The California Assembly Bill 5, also know as AB5, is a law that was singed into legislation in September 2019, requiring companies that hire independent contractors to reclassify them as employees.
The law officially went into effect on January 1st, 2020. It provides guidelines to companies that regulate hiring large quantities of independent contractors, which essentially forces companies to classify workers accurately. Under the AB5 law, workers are assumed to be employees unless they can prove otherwise using a three-pronged test, also known as the ABC Test. In order to categorize a worker as an independent contractor the employer must be able to prove that he or she is free to perform duties without direction from or under the control of the company, the individual is working on something that falls outside of the regular scope of business of the company, and the individual must be engaged in an independently established trade, occupation, and/ or business. If a worker does not meet all three of the above criteria he or she cannot be classified as an independent contractor.
According to a report conducted by the US Government Accountability Office, the IRS estimated that the misclassification of employees as independent contractors cost the federal government sixteen billion dollars in lost taxes, in 2017. The AB5 basically requires employers to cover the cost of certain taxes that would otherwise be paid as self-employment tax from the independent contractor. Most companies provide their employees with some kind of benefits package, whereas independent contractors are not awarded such benefits. This means that companies comprised primarily of independent contractors are not responsible for financial obligations such as employment taxes, health insurance, and more.
While the passing of AB5 have many benefits for workers that may have previously been unavailable, there are an equal number of drawbacks for employers. AB5 definitely favors workers. The required enforcement of AB5 provides many significant and needed protections to workers. Shifting the responsibility of proving a worker is an independent contractor from an employee to the employer alleviates the burden from the worker. AB5 forces companies to provide their workers with adequate compensation and additional benefits of which they are entitled. Since this is such a new law that has taken into effect, the full implications of its enforcement are still unknown.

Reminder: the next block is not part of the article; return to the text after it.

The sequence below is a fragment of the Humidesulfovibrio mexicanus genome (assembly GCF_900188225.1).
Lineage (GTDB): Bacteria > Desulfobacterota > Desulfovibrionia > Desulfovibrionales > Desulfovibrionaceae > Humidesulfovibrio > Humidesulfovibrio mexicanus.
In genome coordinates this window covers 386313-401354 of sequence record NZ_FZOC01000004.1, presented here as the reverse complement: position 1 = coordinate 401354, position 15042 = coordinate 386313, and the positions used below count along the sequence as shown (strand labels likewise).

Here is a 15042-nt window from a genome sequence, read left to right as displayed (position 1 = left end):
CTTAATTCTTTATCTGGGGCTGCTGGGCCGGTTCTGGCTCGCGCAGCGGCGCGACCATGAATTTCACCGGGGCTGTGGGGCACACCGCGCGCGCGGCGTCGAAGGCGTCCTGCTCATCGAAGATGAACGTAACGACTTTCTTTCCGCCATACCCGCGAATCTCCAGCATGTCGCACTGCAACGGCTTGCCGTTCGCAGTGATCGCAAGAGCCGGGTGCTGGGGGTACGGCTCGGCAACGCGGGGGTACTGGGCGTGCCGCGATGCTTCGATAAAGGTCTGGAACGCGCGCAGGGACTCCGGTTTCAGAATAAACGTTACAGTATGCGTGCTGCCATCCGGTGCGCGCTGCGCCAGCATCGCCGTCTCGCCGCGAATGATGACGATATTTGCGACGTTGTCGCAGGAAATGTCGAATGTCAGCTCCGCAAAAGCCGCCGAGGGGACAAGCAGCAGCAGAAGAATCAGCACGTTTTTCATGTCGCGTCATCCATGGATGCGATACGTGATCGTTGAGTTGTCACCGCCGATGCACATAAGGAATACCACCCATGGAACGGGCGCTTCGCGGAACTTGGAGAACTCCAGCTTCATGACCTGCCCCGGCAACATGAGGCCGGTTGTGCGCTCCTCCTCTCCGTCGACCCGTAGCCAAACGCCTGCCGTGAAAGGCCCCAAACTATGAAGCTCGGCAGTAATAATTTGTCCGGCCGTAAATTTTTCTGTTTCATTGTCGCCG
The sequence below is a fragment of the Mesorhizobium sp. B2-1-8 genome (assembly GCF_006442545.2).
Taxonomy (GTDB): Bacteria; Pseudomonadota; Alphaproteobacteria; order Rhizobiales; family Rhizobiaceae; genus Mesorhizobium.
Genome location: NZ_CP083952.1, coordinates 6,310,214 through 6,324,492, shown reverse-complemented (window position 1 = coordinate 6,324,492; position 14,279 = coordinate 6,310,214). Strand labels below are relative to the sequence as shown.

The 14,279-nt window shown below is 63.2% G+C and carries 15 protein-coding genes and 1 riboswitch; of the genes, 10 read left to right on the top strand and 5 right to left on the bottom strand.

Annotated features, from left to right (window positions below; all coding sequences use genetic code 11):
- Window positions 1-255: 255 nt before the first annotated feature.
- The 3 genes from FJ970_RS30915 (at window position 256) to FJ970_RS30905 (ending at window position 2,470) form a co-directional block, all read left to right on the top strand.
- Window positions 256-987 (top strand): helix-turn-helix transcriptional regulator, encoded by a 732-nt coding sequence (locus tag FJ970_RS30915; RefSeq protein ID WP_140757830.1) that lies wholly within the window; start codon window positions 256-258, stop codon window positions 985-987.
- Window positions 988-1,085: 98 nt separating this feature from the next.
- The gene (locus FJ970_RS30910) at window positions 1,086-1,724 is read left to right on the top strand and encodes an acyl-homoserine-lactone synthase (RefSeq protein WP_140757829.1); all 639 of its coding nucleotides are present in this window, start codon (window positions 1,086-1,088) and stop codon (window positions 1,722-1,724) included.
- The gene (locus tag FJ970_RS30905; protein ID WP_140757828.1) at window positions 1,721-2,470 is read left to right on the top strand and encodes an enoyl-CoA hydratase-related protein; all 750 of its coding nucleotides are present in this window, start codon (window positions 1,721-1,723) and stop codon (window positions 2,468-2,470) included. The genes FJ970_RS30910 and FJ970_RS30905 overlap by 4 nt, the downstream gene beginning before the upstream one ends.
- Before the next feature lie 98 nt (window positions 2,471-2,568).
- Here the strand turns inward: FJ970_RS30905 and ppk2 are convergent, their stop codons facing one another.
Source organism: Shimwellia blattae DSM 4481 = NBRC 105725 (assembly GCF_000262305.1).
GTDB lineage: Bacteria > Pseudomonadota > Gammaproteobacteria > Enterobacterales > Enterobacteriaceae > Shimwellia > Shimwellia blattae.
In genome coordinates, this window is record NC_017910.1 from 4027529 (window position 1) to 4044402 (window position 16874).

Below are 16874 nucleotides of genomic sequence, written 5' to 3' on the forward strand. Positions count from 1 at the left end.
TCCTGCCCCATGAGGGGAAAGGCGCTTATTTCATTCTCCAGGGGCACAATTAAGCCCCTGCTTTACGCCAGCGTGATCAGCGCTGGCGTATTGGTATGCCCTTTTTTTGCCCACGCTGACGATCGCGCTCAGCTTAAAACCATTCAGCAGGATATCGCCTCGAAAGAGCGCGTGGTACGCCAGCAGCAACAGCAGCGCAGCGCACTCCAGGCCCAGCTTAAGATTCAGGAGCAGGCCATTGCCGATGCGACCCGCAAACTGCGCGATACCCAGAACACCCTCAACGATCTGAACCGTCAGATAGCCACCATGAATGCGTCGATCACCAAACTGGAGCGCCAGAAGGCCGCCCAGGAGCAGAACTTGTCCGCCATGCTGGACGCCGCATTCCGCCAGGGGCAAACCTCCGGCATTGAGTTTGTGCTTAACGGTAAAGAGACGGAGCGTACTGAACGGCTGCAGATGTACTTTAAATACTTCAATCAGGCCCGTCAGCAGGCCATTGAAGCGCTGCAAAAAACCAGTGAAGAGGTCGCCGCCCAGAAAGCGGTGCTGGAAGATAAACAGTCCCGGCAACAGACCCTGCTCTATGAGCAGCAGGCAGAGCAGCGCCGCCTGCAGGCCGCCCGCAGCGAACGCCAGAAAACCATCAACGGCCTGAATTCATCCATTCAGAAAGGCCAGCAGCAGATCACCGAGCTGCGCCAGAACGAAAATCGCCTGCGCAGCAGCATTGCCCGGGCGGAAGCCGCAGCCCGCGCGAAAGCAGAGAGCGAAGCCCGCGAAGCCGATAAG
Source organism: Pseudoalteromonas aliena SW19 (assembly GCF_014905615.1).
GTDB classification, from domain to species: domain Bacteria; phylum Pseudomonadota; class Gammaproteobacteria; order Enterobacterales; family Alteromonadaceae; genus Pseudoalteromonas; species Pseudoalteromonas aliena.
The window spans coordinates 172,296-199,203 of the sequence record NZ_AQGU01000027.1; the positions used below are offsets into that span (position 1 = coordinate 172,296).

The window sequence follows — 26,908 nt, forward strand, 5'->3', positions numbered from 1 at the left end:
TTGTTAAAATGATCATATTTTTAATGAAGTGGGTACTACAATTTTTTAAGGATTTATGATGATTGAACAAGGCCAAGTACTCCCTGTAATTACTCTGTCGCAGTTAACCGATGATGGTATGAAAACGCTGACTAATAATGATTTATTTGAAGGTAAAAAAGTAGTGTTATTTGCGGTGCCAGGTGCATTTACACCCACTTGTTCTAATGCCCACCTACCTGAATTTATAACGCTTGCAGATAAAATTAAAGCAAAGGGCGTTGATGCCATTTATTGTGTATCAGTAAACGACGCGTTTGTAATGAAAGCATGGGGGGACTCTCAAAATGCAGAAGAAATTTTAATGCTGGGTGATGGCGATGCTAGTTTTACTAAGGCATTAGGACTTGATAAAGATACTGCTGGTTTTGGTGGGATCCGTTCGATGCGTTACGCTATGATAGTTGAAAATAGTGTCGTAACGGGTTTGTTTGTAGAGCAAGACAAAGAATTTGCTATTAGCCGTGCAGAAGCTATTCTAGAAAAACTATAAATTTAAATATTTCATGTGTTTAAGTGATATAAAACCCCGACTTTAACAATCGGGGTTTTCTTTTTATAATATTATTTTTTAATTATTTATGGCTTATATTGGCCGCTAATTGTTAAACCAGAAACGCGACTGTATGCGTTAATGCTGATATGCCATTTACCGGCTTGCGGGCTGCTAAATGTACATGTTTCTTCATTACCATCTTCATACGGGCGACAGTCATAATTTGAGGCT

It is important to note that AB5 did not remove the ability for an individual to become a 1099 contractor. The California Assembly Bill 5, has not eradicated independent contractors from the workforce, it has simply allowed workers a better chance of becoming an employee and obtaining the ability to form a union, access to health insurance, and be paid minimum wage. Should a worker meet all three of the previously mention requirements from the ABC Test, he or she may maintain the status of an independent contractor, and file taxes accordingly.
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- Bernstein, Robert, et al. “California’s AB5 – A Bump in the Road or a Brick Wall For the Gig-Economy?” Tyson & Mendes, 26 Sept. 2019, www.tysonmendes.com/californias-ab5-a-bump-in-the-road-or-a-brick-wall-for-the-gig-economy/.
- Chidyausiku, Catherine. “What Are the Tax Implications of AB5?” TalentWave, 7 Nov. 2019, www.talentwave.com/what-are-the-tax-implications-of-ab5/.
- Lake, Rebecca. “What Does California’s AB5 Mean for Independent Workers?” Investopedia, Investopedia, 29 Jan. 2020, www.investopedia.com/california-assembly-bill-5-ab5-4773201.
- “What the AB 5 Law Means for 1099 Independent Contractors in California.” Qualstaff Resources, 1 Nov. 2019, www.qualstaffresources.com/what-the-ab-5-law-means-for-1099-independent-contractors-in-california/.